Apple in talks with LG Display for up to $2.62 billion investment in OLED iPhone display lines

“Apple is reportedly in talks with LG Display to invest about 2 to 3 trillion won (US$1.75-2.62 billion) into the Korean display maker’s new OLED production lines exclusively dedicated to Apple orders,” The Korea Herald reports.

“According to news reports on June 3, the two firms have tentatively agreed on the investment plans, even though details, including investment timing and size, have not yet been finalized,” The Korea Herald reports. “The final decision is expected to be made after the company’s board meeting later this month.”

“Currently, Samsung Display dominates more than 95 percent of the smartphone OLED market, supplying OLED screens to a limited number of big clients, including Samsung Electronics and Apple,” The Korea Herald reports. “Apple’s fresh investment is expected to be poured into LG Display’s new plant, called E6, which has been widely rumored to be dedicated to iPhone orders. About 3.5 trillion won is needed for an OLED production line with a monthly capacity of 30,000 units of the sixth-generation OLED mother glass.”

Read more in the full article here.

MacDailyNews Take: Anything that lessens Samsung’s role in Apple’s supply chain is a good thing.


  1. Re: MDN take:

    What exactly is the difference between the two Korean companies, Lucky Goldstar and Samsung? Both from same country with same culture of IP “borrowing”. Both companies make diverse consumer and commercial products, including Android phones in direct competition to the iPhone and sub components in support of Apple’s outsourcing initiatives approved by Cook.

    Sounds to me like MDN has no principles or clearly stated standards for its evaluations, you just love to pick specific people or companies to attack as the wind blows. Fanboys with an ad laden blog.

    1. Cant remember when Apple invested that sort of money into Samsung can you? With such an investment of that nature you can guarantee that is comes with commitments and caveats and some considerable influence that is a totally different scenario to the situation with the relationship with Samsung. Equally LG is in no way certainly for the foreseeable future a competitor in phones with Apple that Samsung is and again is of a totally different nature and magnitude.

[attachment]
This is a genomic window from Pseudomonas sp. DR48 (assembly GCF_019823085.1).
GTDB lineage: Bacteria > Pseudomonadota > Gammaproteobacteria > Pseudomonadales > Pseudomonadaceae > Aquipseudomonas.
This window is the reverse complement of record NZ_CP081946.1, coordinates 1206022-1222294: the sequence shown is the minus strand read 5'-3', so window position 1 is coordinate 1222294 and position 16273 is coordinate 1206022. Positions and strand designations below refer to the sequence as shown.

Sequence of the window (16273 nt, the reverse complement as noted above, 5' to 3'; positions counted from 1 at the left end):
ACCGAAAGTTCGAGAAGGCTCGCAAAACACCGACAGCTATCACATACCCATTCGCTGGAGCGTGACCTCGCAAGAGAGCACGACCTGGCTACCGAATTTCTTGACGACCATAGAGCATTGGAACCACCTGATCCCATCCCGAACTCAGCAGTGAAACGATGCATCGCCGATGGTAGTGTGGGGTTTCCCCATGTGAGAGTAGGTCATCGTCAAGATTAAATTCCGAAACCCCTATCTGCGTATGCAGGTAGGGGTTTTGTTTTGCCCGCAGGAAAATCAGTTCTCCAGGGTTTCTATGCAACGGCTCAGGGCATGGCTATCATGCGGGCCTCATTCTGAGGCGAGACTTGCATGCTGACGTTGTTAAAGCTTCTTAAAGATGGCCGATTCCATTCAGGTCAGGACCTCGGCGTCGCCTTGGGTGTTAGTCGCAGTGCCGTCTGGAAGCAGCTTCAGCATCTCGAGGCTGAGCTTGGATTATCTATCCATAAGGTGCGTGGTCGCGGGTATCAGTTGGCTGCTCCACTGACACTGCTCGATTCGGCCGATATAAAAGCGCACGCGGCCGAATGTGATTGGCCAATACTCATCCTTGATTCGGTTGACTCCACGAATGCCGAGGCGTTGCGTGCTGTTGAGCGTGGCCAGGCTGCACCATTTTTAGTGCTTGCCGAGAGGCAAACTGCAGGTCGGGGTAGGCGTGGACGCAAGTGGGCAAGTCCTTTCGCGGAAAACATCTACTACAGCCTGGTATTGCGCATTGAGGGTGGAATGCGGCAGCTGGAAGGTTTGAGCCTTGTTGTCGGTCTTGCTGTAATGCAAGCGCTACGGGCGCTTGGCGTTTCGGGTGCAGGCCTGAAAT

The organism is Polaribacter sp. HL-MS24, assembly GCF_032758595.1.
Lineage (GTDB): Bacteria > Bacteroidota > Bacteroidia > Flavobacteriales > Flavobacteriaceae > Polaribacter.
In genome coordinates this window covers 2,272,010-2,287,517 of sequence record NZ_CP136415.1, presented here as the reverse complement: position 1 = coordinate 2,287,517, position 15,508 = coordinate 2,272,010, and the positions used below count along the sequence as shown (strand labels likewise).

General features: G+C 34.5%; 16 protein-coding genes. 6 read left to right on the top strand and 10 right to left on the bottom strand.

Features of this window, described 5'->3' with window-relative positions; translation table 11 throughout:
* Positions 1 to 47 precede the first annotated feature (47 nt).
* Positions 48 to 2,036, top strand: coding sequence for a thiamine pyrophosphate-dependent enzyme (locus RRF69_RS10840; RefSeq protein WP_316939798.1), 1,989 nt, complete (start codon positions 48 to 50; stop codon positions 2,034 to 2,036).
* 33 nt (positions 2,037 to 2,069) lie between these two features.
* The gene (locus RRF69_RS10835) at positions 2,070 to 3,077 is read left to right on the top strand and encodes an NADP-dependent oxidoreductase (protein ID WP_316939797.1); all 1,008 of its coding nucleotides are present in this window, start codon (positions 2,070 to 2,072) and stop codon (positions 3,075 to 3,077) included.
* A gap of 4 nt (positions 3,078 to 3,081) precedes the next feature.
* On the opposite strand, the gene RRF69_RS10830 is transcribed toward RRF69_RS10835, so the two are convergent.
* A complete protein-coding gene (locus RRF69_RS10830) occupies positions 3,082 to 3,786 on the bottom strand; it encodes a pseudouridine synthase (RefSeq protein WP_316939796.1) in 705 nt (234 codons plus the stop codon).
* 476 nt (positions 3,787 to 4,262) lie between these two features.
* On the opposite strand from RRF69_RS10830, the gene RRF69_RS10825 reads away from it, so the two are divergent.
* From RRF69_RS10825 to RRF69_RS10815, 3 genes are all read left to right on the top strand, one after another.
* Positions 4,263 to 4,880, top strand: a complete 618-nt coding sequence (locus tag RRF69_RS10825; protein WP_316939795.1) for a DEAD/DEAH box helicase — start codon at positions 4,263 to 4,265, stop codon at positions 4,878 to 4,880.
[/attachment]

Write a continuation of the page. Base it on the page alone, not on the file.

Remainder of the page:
And finally i suspect that there are only limited companies to be able to deal with in this sector, at least who could supply both quality and numbers that Apple requires while even if they are just another devil like Samsung its best to be able to jiggle your relationship between to competing devils than one all powerful one who has you by the throat if it is the exclusive supplier. But then I suspect you are bright enough to work out most of that for yourself I reckon (if not Im worried for you), It just doesn’t suit your purpose.

      1. Got anything of substance to say or are you just doing a botty imitation? If you can’t bring any facts to the discussion, why don’t you keep your juvenile insults to yourself?

    2. LG owns some key OLED patents. Which is why their TVs ( at least the high end ones ) generally are better than Samsung’s. Samsung’s QLED is essentially their version of LG’s high-end OLED tech… which has some workarounds (compromises) to avoid patent issues.

      Samsung has the coin to build new factories, but in terms of OLED, LG is the best out there… until some new technology comes out and does better.

  2. What is wrong with you guys? Because MDN rightfully wants to see Apple’s dependency on Samsung reduced, they are rabid fanboys who hate all things not Apple? That is beyond a stretch and more like an ignorant uninformed comment that displays the Writers’ ignorance of the patent theft issues Apple has been through with Samsung. If you don’t understand the context, keep your opinions to yourself.

  3. Some have criticized Apple for not putting its cash hoard into high yielding monetary investments, on the assumption that it is sitting idle in low yield bonds and various government investment vehicles.

    But I can think of no better way to invest than to secure the company’s long term supply chain and technology interests. The investment in LG is another example of the Bank of Apple investing its money wisely. The long term returns will secure it first in line access to chip fabrication, ensure that the factory specs align with Apple’s needs, and put Apple in a position of strength when negotiating with Samsung and other potential suppliers.

    Tim Cook can fairly be criticized for not pushing the Mac and AppleTV enough. But he has a clear vision when when it comes to strategic investments of Apple’s cash. This is what Tim does best. Continued wise use of that cash will put Apple in an almost unassailable position as only a handful of companies in the world have the cash position to do this. Apple’s competitors should be fearful of what this cash hoard can do to their long term prospects.

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